LONDON (WASHINGTON POST) - The parents of a British teenager whom police say was killed in a wrong-way collision involving the wife of a US diplomat said on Tuesday (Oct 8) in a televised interview that they are willing to travel to America to get justice for their son, Mr Harry Dunn.
After the August crash, Ms Anne Sacoolas, 42, claimed diplomatic immunity under international law, allowing her to avoid prosecution and fly home to the United States - despite telling British police she had no plans to do so.
While Ms Sacoolas was named in British media reports and by the Prime Minister as the suspect driving the vehicle that allegedly involved in the collision with Dunn's motorcycle, the State Department declined to confirm her or her husband's identity on Monday.
In the weeks since the 19-year-old's death, his parents - Mr Tim Dunn and Ms Charlotte Charles - have said they will not stop trying to obtain justice for their son and have appealed to British Prime Minister Boris Johnson and President Donald Trump to assist them in their quest for justice.
Harry's parents say they are ready to ask Mr Trump to consider waiving diplomatic immunity, which would mean sending Ms Sacoolas back to Britain to face justice.
A statement from the US Embassy noted that "immunity is rarely waived".
"With the amount of diplomats we have in the UK (United Kingdom), we can't have someone go out and do something like that again and leave another family to suffer," Charlotte said in an interview with BBC Breakfast on Tuesday.
The parents also said during the interview that they had heard "absolutely nothing" from the Sacoolas family since the fatal collision near the Royal Air Force Croughton station, which is operated by the US Air Force.
"As a mother myself, it's really distressing not to have any word from her (Ms Sacoolas). It doesn't sit well with me," Charlotte said.
"The whole family desperately want to grieve but we can't, so every day is a battle," she added, while revealing that Harry had a twin brother, who has now "lost his twin-ship and his partner in crime".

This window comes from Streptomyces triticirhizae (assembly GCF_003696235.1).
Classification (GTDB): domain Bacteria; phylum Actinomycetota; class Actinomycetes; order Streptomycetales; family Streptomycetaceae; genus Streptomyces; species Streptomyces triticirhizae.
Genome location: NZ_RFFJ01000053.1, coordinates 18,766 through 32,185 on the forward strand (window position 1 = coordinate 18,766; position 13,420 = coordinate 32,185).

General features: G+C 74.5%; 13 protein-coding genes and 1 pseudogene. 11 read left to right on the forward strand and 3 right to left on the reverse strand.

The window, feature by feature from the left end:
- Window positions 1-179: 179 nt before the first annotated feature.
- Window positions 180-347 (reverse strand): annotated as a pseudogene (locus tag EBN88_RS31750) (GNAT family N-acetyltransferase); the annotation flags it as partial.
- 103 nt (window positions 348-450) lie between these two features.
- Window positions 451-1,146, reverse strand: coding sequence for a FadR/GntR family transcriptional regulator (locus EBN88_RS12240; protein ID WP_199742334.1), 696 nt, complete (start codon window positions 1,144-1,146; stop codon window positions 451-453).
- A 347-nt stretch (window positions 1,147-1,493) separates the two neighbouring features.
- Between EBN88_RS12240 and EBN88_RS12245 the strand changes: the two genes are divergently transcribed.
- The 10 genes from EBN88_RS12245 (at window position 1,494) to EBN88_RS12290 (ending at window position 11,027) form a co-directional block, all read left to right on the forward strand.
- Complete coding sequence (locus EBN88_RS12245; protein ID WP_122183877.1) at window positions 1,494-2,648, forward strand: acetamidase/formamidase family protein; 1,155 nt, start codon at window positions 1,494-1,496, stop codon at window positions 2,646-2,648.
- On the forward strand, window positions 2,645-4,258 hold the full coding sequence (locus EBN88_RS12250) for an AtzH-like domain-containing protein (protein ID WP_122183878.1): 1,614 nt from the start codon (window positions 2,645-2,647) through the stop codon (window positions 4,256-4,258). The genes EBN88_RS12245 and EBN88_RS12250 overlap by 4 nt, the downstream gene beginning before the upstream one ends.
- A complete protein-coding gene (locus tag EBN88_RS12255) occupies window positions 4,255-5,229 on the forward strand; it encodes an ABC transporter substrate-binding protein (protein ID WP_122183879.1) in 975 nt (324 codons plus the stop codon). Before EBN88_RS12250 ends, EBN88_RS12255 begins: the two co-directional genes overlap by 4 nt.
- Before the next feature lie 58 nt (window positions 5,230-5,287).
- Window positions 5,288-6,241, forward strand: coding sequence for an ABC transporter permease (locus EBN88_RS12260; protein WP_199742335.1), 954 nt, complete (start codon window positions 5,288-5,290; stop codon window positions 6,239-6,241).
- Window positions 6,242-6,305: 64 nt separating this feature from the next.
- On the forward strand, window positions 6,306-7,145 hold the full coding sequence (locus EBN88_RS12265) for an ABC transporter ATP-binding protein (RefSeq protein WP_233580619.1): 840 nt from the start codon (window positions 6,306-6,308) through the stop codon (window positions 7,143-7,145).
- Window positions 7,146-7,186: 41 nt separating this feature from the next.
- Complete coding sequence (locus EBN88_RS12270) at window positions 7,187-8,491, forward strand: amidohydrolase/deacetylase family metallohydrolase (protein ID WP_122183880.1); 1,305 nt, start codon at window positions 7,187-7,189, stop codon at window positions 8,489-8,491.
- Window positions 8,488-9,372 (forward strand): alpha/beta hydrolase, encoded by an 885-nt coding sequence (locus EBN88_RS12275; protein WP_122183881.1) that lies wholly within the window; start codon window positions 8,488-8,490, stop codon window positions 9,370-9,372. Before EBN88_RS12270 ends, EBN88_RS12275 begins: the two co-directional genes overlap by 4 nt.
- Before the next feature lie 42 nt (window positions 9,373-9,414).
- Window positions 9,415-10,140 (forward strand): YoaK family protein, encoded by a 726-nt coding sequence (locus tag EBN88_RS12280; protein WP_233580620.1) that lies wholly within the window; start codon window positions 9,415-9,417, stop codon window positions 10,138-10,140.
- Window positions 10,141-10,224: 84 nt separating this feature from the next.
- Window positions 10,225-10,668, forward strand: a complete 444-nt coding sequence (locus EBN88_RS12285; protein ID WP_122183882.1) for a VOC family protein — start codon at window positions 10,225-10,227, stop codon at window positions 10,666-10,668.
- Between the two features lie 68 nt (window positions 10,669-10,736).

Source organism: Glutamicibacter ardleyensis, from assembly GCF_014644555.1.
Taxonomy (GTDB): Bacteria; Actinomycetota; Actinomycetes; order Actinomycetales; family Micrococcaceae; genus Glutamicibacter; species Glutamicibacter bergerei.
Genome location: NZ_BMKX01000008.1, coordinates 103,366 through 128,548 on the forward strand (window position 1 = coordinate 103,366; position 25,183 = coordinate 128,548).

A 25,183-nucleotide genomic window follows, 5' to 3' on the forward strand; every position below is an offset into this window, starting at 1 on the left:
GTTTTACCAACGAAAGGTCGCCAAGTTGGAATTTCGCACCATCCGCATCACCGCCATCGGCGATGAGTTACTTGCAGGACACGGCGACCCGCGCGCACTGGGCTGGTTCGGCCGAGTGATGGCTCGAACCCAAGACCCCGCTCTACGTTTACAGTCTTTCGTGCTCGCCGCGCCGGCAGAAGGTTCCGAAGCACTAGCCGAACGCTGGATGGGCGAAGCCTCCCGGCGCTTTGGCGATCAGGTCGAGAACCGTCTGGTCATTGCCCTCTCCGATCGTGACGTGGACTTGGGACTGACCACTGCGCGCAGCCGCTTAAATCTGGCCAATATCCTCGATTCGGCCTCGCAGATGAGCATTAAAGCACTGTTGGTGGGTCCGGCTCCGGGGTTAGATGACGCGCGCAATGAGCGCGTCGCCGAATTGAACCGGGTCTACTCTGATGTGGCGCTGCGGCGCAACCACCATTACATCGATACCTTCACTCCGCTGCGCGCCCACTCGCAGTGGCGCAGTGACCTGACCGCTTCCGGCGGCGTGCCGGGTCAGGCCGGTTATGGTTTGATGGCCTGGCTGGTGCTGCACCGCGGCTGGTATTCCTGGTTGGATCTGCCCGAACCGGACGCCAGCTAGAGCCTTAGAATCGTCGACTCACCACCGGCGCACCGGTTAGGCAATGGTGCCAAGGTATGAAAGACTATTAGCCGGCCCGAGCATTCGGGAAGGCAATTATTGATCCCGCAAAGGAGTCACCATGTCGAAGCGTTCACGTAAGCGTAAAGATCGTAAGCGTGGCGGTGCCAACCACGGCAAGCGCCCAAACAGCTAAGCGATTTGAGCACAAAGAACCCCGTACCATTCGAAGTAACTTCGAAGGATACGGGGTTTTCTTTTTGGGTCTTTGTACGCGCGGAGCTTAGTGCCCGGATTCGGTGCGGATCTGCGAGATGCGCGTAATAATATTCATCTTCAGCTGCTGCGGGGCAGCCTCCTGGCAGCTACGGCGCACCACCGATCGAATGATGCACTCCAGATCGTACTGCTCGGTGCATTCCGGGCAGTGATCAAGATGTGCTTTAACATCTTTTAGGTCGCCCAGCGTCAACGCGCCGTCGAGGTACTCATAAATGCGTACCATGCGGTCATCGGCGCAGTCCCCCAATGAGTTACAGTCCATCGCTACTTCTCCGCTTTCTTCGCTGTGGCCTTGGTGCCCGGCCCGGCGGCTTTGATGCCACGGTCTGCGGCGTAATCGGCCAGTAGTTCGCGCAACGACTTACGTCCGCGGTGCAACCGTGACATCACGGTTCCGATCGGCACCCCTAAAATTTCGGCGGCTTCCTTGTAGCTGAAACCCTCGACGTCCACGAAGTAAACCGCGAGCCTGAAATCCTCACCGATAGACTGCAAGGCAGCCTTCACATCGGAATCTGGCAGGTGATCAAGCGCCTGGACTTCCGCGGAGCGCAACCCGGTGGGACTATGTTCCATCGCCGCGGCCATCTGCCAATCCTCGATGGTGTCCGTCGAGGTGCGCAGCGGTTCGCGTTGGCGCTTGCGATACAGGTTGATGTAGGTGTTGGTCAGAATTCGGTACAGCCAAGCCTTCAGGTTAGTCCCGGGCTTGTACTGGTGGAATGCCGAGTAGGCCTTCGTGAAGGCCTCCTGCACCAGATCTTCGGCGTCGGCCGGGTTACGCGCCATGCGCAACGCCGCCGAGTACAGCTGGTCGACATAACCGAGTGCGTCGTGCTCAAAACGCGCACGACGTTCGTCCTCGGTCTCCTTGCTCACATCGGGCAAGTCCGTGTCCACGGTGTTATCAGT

The teenager's death has sparked widespread outrage on British soil and, in recent days, has garnered international interest, with Mr Dunn's parents receiving condolences and supportive messages from many around the world.
"The messages of support we've had from the US have been immense. They're all appalled and devastated for us and disgusted that this woman has been allowed to leave the UK," Charlotte said.
"We are determined to see it through, we won't stop. We will go to Washington if we have to," she added.
"Maybe President Trump will look at this and hopefully look in our favour," Tim, the father, added.
On Monday, Mr Johnson said that he hoped Ms Sacoolas would return to Britain and "engage properly with the processes of law", while adding that he was willing to raise Mr Dunn's case "personally with the White House", if necessary.
In a tweet on Tuesday, the US ambassador to Britain, Mr Woody Johnson, said that British Foreign Secretary Dominic Raab and his US counterpart, Mr Mike Pompeo, had "discussed the tragic death of a British citizen in a traffic accident on Aug 27 near Croughton" on Monday.
"We once again express our condolences to the friends and family of Harry Dunn."
Family members of diplomats living in other countries are given immunity under the 1961 Vienna Convention on Diplomatic Relations.
In most circumstances, this allows them to avoid arrest for virtually any crime.
A country can also waive their diplomats immunity if it so chooses.
On Tuesday, Mr Dunn's parents described him as a "big-hearted" person and "passionate" biker who "lived to ride".